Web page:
Fast-moving solar eruptions apparently overtake and often devour their slower kin. This discovery was made by a team of astronomers working with tandem NASA spacecraft.
Strange radio fireworks were first heard by the team using NASA's Wind spacecraft. The link to the cosmic collisions came when researchers linked the timing of the radio outbursts to images of solar eruptions consuming each other captured by the Solar and Heliospheric Observatory (SOHO) spacecraft from NASA and the European Space Agency (ESA).
Solar eruptions directed toward Earth are potentially harmful to advanced technology, including communications and power systems, and this cannibalistic behavior may result in longer magnetic storms. These collisions change the speed of the eruption, which is important for space weather prediction because it alters estimated arrival time of Earthbound coronal ejections.
"Coronal Mass Ejection cannibalism is the most violent form of interaction between CMEs," said Dr. Natchimuthuk Gopalswamy, lead author of a research paper presented today during a meeting of the European Geophysical Society in Nice, France. "This happens when a slow CME is expelled before a fast one from the same general region on the Sun. The fast CME simply gobbles up the slow CME, resulting in a single CME beyond the region of interaction." Gopalswamy, a research professor with The Catholic University of America, Washington, DC, is stationed at NASA's Goddard Space Flight Center, Greenbelt, MD. He presented the research with his colleagues from Goddard, Catholic University and the Naval Research Laboratory.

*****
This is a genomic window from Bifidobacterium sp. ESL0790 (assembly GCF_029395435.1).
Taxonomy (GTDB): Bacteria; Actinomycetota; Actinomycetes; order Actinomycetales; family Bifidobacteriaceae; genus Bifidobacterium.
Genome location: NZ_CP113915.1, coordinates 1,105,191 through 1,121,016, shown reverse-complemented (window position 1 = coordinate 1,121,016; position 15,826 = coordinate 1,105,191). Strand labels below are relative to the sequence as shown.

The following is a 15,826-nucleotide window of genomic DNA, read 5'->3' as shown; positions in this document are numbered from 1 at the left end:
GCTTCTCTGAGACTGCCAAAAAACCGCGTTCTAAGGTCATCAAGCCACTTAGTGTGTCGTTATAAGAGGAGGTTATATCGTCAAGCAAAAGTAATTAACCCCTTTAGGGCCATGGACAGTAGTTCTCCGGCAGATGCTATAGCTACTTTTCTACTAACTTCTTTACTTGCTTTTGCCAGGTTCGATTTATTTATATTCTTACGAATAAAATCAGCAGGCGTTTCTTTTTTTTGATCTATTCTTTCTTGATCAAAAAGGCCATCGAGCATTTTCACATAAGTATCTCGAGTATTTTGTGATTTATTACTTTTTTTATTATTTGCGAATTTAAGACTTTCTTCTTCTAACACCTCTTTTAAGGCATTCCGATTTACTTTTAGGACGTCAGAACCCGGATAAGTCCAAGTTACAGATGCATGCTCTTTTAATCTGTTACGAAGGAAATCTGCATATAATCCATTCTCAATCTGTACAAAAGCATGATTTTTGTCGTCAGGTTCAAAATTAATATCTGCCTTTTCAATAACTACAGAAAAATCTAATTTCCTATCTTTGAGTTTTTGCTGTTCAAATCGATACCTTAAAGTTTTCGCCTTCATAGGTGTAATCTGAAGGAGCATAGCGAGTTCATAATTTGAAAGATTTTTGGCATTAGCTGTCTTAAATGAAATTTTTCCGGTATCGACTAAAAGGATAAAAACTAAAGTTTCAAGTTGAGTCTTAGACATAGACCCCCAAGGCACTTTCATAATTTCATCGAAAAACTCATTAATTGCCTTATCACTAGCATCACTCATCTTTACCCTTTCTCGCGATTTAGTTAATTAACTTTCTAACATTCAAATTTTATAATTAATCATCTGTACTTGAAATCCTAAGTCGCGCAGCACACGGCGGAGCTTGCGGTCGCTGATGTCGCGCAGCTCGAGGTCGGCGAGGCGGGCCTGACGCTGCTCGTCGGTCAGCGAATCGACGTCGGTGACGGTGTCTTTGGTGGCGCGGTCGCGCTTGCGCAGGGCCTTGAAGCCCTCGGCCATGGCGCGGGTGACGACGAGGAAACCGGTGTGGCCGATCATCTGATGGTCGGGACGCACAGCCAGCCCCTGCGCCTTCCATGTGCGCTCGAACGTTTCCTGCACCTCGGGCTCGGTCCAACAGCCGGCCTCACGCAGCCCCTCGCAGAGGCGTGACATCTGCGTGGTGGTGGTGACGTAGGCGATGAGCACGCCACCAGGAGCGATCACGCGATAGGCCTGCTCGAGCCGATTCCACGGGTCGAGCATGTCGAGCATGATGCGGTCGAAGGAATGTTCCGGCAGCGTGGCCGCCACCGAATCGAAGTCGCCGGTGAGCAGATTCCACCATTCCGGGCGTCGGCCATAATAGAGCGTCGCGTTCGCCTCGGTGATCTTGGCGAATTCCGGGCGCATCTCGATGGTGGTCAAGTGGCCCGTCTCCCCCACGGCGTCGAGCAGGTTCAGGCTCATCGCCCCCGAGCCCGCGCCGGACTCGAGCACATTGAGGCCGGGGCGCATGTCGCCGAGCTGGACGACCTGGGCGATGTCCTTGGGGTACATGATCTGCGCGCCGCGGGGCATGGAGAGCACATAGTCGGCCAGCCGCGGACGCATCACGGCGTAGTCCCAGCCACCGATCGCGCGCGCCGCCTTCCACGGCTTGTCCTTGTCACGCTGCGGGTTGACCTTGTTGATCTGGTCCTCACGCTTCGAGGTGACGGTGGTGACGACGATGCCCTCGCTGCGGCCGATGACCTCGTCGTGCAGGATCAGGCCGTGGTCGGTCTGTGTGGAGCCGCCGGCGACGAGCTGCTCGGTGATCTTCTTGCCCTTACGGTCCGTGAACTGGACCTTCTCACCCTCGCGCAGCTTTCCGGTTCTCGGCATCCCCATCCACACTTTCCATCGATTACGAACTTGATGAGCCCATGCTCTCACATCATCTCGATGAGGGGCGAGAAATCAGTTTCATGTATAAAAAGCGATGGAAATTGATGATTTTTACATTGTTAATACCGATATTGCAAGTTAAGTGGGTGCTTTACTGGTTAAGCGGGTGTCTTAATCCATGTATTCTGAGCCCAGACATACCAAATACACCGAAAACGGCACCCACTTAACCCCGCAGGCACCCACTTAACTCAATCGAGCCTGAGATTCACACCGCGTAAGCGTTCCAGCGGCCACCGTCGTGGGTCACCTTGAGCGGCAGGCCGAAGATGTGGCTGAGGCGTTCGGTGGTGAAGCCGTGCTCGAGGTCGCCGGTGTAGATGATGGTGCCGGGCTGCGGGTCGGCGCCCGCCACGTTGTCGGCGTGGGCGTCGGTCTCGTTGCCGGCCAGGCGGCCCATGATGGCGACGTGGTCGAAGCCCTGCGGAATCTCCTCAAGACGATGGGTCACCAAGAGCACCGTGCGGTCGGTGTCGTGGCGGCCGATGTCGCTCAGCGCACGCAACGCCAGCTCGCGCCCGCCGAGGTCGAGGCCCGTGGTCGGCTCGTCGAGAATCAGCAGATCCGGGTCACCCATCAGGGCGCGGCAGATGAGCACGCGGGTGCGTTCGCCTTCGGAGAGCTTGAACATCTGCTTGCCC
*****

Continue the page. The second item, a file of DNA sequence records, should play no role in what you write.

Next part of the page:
Coronal mass ejections are clouds of electrified, magnetic gas, weighing billions of tons, ejected from the Sun and hurled into space at speeds of 12 to 1,250 miles per second. Depending on the orientation of the magnetic fields carried by the ejection cloud, Earth-directed eruptions cause magnetic storms by interacting with the Earth's magnetic field, distorting its shape and accelerating electrically charged particles trapped within.
The researchers believe cannibal eruptions may be the source of "complex ejecta" CME clouds, larger and more complex in structure than typical eruptions. These traits cause complex ejecta CMEs to trigger protracted magnetic storms when they envelop the Earth.
Severe solar weather is often heralded by dramatic auroral displays (northern and southern lights), but magnetic storms are occasionally harmful, potentially affecting satellites, radio communications and power systems. Understanding what happens to ejection clouds on their way to Earth is important in assessing their impact on the near-Earth space environment.
Observations from Wind's Radio and Plasma Wave experiment revealed occasional intense bursts of emission originating far away from the Sun. When Gopalswamy and his colleagues were searching for the source of these radio outbursts, they discovered the ejection interaction, which produces high-energy electrons and cause the radio outbursts. After the initial discovery, 21 cannibalistic ejections have been identified since April 1997. There may be even more events that aren't detected because they are less energetic and do not produce a radio outburst, according to the researchers.
"Collisions between CMEs may be more common than previously thought and may play a key role in determining the interplanetary traffic of CMEs," Gopalswamy added.
The astronomers expect an increased rate of ejection interaction during the current peak in the 11-year cycle of violent solar activity, called solar maximum, because more ejections are expelled in quick succession during a solar maximum. During solar minimum, only one ejection per every other day is common; during maximum, several ejections occur in a day.
The cooperative SOHO project is part of NASA's and ESA's Solar Terrestrial Science Program (STSP), comprising of SOHO and CLUSTER. SOHO was launched Dec. 2, 1995. The SOHO spacecraft was built in Europe, and instruments were provided by European and American scientists.
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